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Forrest McDonald

Forrest McDonald
Forrest McDonald (1927-2016) was Distinguished Research Professor of History at the University of Alabama. He was the Sixteenth Jefferson Lecturer in the Humanities in 1987 and was awarded the Ingersoll Prize in 1990. Dr. McDonald was the author of countless essays and many books, including the Pulitzer Prize finalist, Novus Ordo Seclorum: The Intellectual Origins of the Constitution, as well as Alexander Hamilton: A Biography, and The American Presidency: An Intellectual History.

The first function of the founders of nations, after the founding itself, is to devise a set of true falsehoods about origin—a mythology—that will make it desirable for nationals to continue to live under common authority, and, indeed,...

I can describe that attitude no better than by saying that one has a duty to be grateful and joyful in the very fact of one’s existence, and in the existence of one’s fellow human beings…. And given...

Historians of the Constitutional Convention have agreed that there were divisions among the delegates, but have disagreed as to what those divisions were and what underlays them. It was long believed that the only significant line...
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(Today’s offering in our Timeless Essay series affords our readers the opportunity to join Forrest McDonald as he examines conservatism and historical scholarship. —W. Winston Elliott III, Publisher)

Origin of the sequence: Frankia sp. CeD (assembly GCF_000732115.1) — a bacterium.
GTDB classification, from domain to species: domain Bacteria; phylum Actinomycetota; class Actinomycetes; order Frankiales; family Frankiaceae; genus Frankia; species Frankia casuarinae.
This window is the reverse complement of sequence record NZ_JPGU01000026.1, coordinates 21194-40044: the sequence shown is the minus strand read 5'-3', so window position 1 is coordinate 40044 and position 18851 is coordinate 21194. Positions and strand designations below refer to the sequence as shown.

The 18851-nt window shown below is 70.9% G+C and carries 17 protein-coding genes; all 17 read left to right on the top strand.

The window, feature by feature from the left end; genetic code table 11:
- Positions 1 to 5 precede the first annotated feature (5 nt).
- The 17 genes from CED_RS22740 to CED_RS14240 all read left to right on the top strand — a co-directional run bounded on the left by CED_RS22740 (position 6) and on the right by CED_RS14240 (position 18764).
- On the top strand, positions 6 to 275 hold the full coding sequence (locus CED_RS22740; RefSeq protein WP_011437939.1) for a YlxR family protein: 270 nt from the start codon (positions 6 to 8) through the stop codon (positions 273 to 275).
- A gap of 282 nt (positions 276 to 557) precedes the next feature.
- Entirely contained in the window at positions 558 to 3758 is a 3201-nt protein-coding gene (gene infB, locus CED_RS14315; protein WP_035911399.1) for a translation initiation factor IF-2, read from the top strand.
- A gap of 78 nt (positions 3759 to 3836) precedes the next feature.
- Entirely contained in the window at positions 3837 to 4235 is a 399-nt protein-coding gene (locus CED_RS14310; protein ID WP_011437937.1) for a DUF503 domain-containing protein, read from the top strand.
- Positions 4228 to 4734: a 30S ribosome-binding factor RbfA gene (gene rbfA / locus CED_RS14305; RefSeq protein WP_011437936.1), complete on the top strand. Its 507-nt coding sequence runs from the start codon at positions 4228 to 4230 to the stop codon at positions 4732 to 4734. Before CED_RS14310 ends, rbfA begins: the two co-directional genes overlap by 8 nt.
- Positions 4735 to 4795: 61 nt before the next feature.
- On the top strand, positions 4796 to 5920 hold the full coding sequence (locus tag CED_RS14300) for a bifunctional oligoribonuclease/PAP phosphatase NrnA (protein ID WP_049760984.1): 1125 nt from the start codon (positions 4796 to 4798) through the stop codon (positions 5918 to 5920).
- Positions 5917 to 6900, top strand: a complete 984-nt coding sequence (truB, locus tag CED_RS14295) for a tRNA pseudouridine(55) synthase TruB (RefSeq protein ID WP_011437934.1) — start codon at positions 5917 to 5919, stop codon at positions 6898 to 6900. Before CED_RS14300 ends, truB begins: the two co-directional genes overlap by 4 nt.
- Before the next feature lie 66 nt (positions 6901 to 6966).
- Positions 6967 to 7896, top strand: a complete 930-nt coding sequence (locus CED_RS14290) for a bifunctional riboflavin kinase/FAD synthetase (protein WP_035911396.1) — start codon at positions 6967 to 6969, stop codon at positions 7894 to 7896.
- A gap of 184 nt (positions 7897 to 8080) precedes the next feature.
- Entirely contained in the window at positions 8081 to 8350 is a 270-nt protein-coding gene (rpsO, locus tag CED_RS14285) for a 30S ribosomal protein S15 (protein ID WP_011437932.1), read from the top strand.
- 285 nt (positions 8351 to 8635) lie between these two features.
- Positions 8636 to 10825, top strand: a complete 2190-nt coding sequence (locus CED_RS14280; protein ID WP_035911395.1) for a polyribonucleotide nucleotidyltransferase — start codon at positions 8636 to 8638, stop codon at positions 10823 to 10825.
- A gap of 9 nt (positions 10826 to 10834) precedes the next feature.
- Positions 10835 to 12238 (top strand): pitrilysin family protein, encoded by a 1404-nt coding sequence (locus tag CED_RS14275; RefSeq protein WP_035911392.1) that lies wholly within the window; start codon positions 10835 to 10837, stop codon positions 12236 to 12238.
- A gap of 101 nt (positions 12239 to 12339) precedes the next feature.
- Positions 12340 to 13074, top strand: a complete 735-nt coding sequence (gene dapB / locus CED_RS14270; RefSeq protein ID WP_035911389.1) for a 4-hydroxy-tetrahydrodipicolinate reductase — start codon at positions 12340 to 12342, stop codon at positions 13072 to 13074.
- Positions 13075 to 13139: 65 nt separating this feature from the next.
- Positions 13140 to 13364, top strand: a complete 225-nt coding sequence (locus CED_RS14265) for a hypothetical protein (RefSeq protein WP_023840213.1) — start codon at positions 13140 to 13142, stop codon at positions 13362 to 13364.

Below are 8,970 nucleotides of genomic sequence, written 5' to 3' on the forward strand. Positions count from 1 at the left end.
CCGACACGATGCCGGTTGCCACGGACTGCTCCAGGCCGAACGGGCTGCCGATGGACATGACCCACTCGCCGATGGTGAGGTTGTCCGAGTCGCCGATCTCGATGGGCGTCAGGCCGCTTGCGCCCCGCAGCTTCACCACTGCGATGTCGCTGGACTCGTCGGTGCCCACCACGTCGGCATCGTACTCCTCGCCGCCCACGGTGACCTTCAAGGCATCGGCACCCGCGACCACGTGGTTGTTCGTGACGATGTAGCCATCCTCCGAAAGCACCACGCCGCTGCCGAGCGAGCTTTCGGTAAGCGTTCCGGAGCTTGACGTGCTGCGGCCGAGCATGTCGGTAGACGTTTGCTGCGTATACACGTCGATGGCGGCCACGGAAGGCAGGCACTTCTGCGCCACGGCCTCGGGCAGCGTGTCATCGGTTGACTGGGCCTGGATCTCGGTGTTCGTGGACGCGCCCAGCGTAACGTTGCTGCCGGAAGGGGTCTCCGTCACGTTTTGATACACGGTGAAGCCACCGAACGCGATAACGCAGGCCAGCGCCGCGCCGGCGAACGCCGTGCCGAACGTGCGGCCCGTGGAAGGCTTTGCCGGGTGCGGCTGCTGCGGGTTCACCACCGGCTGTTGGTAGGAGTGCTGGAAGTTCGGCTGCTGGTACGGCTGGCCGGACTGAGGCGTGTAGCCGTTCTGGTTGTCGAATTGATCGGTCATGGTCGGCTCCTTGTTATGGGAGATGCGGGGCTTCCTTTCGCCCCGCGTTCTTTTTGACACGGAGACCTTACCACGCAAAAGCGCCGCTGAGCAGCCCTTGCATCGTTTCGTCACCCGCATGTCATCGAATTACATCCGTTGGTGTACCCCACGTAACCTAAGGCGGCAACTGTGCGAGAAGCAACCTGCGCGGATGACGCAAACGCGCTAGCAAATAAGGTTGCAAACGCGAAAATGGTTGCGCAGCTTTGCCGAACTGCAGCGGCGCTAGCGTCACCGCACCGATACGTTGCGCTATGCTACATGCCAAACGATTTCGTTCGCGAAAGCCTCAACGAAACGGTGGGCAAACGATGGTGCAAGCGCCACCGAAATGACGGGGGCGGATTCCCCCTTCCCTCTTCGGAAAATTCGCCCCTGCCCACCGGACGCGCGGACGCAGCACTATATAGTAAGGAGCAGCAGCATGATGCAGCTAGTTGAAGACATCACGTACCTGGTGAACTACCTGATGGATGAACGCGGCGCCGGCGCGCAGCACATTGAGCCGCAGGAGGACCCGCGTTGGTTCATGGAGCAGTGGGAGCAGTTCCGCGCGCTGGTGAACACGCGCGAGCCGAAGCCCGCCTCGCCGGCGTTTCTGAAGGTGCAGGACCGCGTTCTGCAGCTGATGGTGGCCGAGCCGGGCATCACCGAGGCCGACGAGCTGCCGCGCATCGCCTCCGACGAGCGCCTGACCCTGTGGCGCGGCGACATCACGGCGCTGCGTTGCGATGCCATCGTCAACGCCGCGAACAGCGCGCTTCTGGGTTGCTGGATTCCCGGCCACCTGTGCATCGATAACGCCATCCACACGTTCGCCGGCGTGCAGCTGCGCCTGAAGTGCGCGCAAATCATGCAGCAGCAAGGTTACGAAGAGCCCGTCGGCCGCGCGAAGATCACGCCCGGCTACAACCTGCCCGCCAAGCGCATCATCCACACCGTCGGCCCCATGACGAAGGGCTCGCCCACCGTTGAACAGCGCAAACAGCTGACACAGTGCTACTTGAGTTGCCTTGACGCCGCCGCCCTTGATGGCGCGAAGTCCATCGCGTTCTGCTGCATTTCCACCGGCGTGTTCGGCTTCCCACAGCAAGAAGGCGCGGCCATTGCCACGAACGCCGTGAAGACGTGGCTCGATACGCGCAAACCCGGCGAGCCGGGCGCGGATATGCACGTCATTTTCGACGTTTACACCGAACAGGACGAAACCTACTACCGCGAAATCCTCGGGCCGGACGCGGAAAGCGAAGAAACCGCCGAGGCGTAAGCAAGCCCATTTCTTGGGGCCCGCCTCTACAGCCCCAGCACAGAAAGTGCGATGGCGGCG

Forrest McDonald

History is a mode of thinking that wrenches the past out of context and sequence, out of the way it really happened, and reorders it in an artificial way that facilitates understanding and remembering.... Historians—whether Everyman,...

Southerners rarely while away their leisure hours by contemplating Yankees, for there is no point in thinking of unpleasant things if one is not obliged to do so. Yet the practice does have...
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Conditions of Liberty: Civil Society and Its Rivals by Ernest Gellner The existence of individual liberty as it is known in the western world is, according to the eminent social anthropologist Ernest Gellner, conditional...

On the face of things, conservatism and historical scholarship would appear to be antithetical ideals. A viable social order seems to require, among its other adhesives, a set of fictions agreed upon as truths—myths and their corresponding symbols—to provide...

The controversy over originalism-the question whether judges, in interpreting the Constitution, should be guided by the original intentions of the Framers or by some other standard-has generated a large body of literature. The quality...

Gouverneur Morris As is well known, Gouverneur Morris, the New York aristocrat who represented Pennsylvania in the Philadelphia Convention of 1787, wrote the Constitution of the United States. When the Convention completed its substantive...

Having studied eighteenth-century America all our adult lives, we are prepared to offer a generalization: the more one learns about the subject, the less prone one becomes to make categorical statements. Who were the first to resist...

The political rhetoric of the Founders of the American Republic has received scant attention from scholars. The relative neglect is understandable. On the one hand, the very concept of rhetoric has, in modern times, all but...

The men who established the American republic were acutely aware that they lived in a pivotal era in human history, and they eagerly rose to the occasion. They were all impelled by...